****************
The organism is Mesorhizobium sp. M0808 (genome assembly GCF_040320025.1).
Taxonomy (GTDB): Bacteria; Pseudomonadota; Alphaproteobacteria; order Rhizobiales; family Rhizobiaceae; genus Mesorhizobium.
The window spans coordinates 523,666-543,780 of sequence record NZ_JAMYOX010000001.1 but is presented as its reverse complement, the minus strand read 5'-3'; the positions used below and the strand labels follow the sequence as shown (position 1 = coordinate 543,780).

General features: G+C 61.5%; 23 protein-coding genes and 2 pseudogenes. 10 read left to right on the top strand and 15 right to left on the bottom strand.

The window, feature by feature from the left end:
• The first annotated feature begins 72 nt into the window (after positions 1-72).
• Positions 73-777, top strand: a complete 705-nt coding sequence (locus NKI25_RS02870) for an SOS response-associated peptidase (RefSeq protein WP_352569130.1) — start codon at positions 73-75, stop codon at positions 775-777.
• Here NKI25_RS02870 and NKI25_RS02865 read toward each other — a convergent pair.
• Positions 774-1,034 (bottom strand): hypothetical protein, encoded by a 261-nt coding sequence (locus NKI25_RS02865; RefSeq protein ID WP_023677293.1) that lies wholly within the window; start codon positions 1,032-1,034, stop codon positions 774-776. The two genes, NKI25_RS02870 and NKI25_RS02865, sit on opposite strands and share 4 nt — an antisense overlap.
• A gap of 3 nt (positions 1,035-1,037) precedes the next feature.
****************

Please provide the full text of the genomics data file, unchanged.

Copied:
The organism is Mesorhizobium sp. M0808 (genome assembly GCF_040320025.1).
Taxonomy (GTDB): Bacteria; Pseudomonadota; Alphaproteobacteria; order Rhizobiales; family Rhizobiaceae; genus Mesorhizobium.
The window spans coordinates 523,666-543,780 of sequence record NZ_JAMYOX010000001.1 but is presented as its reverse complement, the minus strand read 5'-3'; the positions used below and the strand labels follow the sequence as shown (position 1 = coordinate 543,780).

General features: G+C 61.5%; 23 protein-coding genes and 2 pseudogenes. 10 read left to right on the top strand and 15 right to left on the bottom strand.

The window, feature by feature from the left end:
• The first annotated feature begins 72 nt into the window (after positions 1-72).
• Positions 73-777, top strand: a complete 705-nt coding sequence (locus NKI25_RS02870) for an SOS response-associated peptidase (RefSeq protein WP_352569130.1) — start codon at positions 73-75, stop codon at positions 775-777.
• Here NKI25_RS02870 and NKI25_RS02865 read toward each other — a convergent pair.
• Positions 774-1,034 (bottom strand): hypothetical protein, encoded by a 261-nt coding sequence (locus NKI25_RS02865; RefSeq protein ID WP_023677293.1) that lies wholly within the window; start codon positions 1,032-1,034, stop codon positions 774-776. The two genes, NKI25_RS02870 and NKI25_RS02865, sit on opposite strands and share 4 nt — an antisense overlap.
• A gap of 3 nt (positions 1,035-1,037) precedes the next feature.